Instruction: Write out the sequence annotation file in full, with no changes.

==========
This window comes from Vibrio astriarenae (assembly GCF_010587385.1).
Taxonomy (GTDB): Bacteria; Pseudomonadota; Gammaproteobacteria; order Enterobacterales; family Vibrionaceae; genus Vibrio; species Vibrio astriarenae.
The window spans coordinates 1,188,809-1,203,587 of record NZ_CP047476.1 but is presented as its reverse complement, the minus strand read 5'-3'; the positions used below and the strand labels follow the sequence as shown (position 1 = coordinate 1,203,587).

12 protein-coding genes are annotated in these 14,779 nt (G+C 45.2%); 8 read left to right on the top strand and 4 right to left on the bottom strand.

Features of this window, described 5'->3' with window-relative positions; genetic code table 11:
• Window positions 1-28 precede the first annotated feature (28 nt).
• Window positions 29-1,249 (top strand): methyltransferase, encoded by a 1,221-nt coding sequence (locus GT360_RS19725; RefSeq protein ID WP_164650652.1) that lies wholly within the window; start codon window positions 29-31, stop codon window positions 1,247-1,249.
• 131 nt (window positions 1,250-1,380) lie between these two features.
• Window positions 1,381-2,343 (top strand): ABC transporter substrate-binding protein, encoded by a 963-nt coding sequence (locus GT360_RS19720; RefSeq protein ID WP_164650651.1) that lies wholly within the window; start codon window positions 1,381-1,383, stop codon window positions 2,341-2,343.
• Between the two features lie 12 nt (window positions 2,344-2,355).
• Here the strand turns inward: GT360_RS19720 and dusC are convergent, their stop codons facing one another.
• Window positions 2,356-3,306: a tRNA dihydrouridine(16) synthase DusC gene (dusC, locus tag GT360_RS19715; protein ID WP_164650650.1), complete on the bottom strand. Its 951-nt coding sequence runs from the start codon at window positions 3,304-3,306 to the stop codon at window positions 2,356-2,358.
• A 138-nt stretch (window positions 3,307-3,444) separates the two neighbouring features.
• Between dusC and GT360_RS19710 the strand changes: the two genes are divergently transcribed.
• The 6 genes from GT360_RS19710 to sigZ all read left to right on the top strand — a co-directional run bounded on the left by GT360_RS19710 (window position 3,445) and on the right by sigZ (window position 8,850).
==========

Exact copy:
This window comes from Vibrio astriarenae (assembly GCF_010587385.1).
Taxonomy (GTDB): Bacteria; Pseudomonadota; Gammaproteobacteria; order Enterobacterales; family Vibrionaceae; genus Vibrio; species Vibrio astriarenae.
The window spans coordinates 1,188,809-1,203,587 of record NZ_CP047476.1 but is presented as its reverse complement, the minus strand read 5'-3'; the positions used below and the strand labels follow the sequence as shown (position 1 = coordinate 1,203,587).

12 protein-coding genes are annotated in these 14,779 nt (G+C 45.2%); 8 read left to right on the top strand and 4 right to left on the bottom strand.

Features of this window, described 5'->3' with window-relative positions; genetic code table 11:
• Window positions 1-28 precede the first annotated feature (28 nt).
• Window positions 29-1,249 (top strand): methyltransferase, encoded by a 1,221-nt coding sequence (locus GT360_RS19725; RefSeq protein ID WP_164650652.1) that lies wholly within the window; start codon window positions 29-31, stop codon window positions 1,247-1,249.
• 131 nt (window positions 1,250-1,380) lie between these two features.
• Window positions 1,381-2,343 (top strand): ABC transporter substrate-binding protein, encoded by a 963-nt coding sequence (locus GT360_RS19720; RefSeq protein ID WP_164650651.1) that lies wholly within the window; start codon window positions 1,381-1,383, stop codon window positions 2,341-2,343.
• Between the two features lie 12 nt (window positions 2,344-2,355).
• Here the strand turns inward: GT360_RS19720 and dusC are convergent, their stop codons facing one another.
• Window positions 2,356-3,306: a tRNA dihydrouridine(16) synthase DusC gene (dusC, locus tag GT360_RS19715; protein ID WP_164650650.1), complete on the bottom strand. Its 951-nt coding sequence runs from the start codon at window positions 3,304-3,306 to the stop codon at window positions 2,356-2,358.
• A 138-nt stretch (window positions 3,307-3,444) separates the two neighbouring features.
• Between dusC and GT360_RS19710 the strand changes: the two genes are divergently transcribed.
• The 6 genes from GT360_RS19710 to sigZ all read left to right on the top strand — a co-directional run bounded on the left by GT360_RS19710 (window position 3,445) and on the right by sigZ (window position 8,850).